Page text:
One of the Black Madonnas
Credit: Morguefile photo by yogishan

Most images of Mary, the Mother of God, show her with creamy white skin. But in many European shrines, she is portrayed with dark skin. The babe in her arms has a complexion that matches hers.

These portraits are widely referred to as "Black Madonnas." There are hundreds of them throughout the European continent, home to most of these unusual images. But a few dark virgins are also found in the United States, Latin America and Asia. The ones in North America are replicas of a popular Polish devotion known as Our Lady Czestochowa.

Many of these madonnas are associated with miracles and the granting of special favors.

Why Mary's skin appears blackened in these statues and painting is due to several factors. Some were originally painted with swarthy skin tones, reflecting a popular style from the Medieval period.

Others took on a different hue as they aged. Some statues have been exposed to centures of smoke from votive candles. Another group of madonnas have mysteriously darkened, for no apparent reason.

Some Black Madonnas are very famous, with throngs of people still making pilgrimages to the site of reported miracles and healings. Here are three of the most popular Marian shrines in Europe.


Our Lady of Czestochowa in Poland

A Byzantine-style icon located in a monastery in Jasna Gora is referred to as Our Lady of Czestochowa. It holds a very space place in the heart of Polish Catholics.

The image has a history said to date back to Christ. It is reportedly painted the surface of a table built with His hands.

The image was transported from Jerusalem to Constantinople by Emperor Constantine. The people of that city revered it and it remained there for several centuries. Then it was taken to what is now Poland.

Although people tried moving it around the region, during one attempt, horses refused to draw the cart is was carried in. So it stayed in its present spot.

The portrait of Our Lady shows her and her baby with large gold crowns on their heads. Two gashes on Mary's right cheek resemble tears running down her face. Although many attempts were made to repair these "wounds," they always reappear, as prominent as ever.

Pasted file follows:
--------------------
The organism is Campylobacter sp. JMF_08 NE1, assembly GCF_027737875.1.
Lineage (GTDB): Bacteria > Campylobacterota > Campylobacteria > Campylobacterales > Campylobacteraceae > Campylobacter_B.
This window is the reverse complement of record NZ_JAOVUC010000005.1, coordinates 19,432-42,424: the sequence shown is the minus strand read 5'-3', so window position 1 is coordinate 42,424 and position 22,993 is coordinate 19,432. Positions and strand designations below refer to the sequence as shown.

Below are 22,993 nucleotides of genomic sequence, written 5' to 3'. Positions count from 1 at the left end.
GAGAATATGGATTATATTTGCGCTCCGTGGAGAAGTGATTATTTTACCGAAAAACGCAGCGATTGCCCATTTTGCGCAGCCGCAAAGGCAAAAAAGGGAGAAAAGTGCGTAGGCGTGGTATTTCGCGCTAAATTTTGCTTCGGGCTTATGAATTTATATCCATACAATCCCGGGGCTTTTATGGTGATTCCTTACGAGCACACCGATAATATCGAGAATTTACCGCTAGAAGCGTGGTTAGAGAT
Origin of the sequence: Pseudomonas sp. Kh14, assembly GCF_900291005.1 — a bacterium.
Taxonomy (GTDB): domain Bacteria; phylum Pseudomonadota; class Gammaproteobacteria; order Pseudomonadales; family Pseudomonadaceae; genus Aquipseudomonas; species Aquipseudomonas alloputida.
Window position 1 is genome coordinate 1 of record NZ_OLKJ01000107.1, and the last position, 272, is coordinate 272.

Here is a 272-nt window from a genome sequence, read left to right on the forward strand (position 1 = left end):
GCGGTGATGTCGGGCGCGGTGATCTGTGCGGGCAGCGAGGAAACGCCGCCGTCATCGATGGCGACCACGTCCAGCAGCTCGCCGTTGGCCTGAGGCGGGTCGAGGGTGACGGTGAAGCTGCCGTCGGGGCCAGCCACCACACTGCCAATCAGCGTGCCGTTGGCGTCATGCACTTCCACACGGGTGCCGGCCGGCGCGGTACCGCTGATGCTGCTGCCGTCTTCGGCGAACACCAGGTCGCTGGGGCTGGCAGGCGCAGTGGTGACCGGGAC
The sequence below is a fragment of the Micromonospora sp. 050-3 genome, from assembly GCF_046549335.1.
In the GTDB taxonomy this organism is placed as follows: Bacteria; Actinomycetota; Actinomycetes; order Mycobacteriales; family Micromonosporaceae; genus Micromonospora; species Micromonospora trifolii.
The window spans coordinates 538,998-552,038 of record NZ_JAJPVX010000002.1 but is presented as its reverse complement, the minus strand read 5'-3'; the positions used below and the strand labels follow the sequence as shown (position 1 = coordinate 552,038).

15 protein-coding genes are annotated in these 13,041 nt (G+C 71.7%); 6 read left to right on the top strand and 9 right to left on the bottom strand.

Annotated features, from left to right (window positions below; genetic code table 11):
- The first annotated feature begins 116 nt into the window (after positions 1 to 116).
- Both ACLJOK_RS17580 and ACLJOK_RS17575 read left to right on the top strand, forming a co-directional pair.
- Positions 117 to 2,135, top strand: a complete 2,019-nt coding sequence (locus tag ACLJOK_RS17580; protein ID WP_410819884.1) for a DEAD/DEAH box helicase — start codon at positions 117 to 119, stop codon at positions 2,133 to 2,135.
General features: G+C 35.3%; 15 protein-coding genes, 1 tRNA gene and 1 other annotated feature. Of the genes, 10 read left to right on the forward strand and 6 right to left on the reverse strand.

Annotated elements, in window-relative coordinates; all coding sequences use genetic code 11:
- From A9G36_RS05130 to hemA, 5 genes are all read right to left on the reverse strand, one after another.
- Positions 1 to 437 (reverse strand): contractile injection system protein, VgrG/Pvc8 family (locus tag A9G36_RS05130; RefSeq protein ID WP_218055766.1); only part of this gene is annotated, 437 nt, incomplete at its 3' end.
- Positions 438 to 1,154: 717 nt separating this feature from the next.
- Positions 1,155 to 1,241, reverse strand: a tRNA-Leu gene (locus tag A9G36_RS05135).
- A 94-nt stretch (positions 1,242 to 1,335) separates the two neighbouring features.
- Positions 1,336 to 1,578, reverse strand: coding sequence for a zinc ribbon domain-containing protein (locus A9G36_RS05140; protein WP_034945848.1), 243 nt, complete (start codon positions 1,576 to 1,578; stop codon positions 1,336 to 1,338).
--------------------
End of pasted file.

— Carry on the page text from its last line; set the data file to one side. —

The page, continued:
The gashes were made by invading barbarians in the 1400s. They ransacked the monastery in Jasna Gora and attempted to steal the icon. However, horses once again foiled plans by refusing to move.

An angry invader then threw the painting on the ground and slashed Mary's cheek with his sword. Then he was struck dead.

Through the ages, large-scale miracles are connected to this devotion. One of the most recent happened in the 1920s, when Russian troops threatened to conquer Warsaw. The faithful prayed intensely for relief. Many people then reported an apparition in the sky that looked exactly like Our Lady of Czestochowa. Immediately the enemy soldiers withdrew.

Poles refer to this as the "Miracle in the Vistula." The late Pope John Paul II made several visits to Jasna Gora after his election to the papacy.




Our Lady of Guadalupe in Spain

There is a miraculous image in Guadalupe, Spain that shares the same name as the more popular Mexican devotion. But the Spanish one is much older. It is centered around a wooden statue created in the sixth century. It was soon lost to the public, as the land was under seige from invading North Africans.

The statue went into hiding for 600 years, until it was discovered by a farmer looking for a wandering cow. This man received an apparition from Heaven that instructed him to dig in a certain spot. He consulted with Church leaders, who didn't dispute his account.

Catholic officials came to the site and helped him unearth whatever was buried there. They found the entrance of a large cave, which held a wood carving of Mary holding Jesus in her arms. Remarkably, the wood hadn't decomposed a bit after being buried in the earth.

A chapel was also built there, as was requested during the farmer's vision.

Today it is the site of a huge church and monastery.

The Madonna of Guadalupe is simple, but elegantly clothed with many precious jewels. It is said the Christopher Columbus took a replica with him to the New World. He had great devotion to Mary under this title, and named the island of Guadalupe after her.

Crutches and braces at Altotting
Credit: Flickr image by heatheronhertravels

Our Lady of Altotting in Germany

This Marian shrine is often referred to as the "Lourdes of Germany" because so many miraculous cures have been reported. The town of Altotting was put on the map in the 15th century, when a little boy drowned in a nearby river. His mother brought his body before a statue of Mary in a local church, and prayed very hard for help. Then her child stirred in her arms and came back to life.

Shortly after, another child was killed in a tragic accident. His mother brought his body to the same place and requested the same favor, which was immediately granted.

Word quickly spread that this image was very special and people throughout Europe began to visit Altotting. About a million pilgrims each year still come to pray in a tiny chapel that holds about 100 people. (A larger church nearby was also built to accommodate the visitors.)

Some people healed in this Bavarian community have left their crutches, braces and wheelchairs behind as testimony to the power of prayer. These are on display. Many others have left paintings that depict the particular favor they received.

The statue is small and carved in a primitive style. It is believed to be very old and its wood has become darkened with smoke from candles.

Both Pope John Paul II and Pope Benedict XVI have traveled to Altotting. Pope Benedict grew up in a nearby village, and his parents often brought him and his siblings to pray before the Madonna.